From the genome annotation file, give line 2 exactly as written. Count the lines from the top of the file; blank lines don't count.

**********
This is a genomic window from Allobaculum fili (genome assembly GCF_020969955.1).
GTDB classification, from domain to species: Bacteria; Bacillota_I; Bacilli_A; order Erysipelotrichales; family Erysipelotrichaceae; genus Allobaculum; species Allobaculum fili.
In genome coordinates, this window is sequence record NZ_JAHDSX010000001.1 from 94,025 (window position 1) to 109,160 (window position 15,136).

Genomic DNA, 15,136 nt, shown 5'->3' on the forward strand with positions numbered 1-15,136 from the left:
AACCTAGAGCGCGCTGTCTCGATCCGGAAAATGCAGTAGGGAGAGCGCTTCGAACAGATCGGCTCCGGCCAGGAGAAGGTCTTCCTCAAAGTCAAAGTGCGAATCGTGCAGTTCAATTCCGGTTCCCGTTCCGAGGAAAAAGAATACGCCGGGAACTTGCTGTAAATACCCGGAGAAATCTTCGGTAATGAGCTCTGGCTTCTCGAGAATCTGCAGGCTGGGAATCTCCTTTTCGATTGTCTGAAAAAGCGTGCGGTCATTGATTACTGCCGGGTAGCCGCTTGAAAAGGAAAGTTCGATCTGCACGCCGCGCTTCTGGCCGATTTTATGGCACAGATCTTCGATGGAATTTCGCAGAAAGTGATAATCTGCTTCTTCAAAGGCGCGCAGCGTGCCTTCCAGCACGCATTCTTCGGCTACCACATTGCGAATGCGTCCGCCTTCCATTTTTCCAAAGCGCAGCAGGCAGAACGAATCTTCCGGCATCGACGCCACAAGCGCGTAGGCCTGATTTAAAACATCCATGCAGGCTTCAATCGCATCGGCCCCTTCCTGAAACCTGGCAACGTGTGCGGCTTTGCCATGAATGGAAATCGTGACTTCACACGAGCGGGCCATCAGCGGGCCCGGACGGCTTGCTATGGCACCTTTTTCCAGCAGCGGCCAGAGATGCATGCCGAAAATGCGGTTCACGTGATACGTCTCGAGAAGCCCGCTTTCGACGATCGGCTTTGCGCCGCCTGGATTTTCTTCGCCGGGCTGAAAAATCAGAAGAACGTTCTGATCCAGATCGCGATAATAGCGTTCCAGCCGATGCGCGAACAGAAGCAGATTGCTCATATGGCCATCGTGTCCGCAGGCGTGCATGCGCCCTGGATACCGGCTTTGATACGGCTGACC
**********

GTDB classification, from domain to species: Bacteria; Bacillota_I; Bacilli_A; order Erysipelotrichales; family Erysipelotrichaceae; genus Allobaculum; species Allobaculum fili.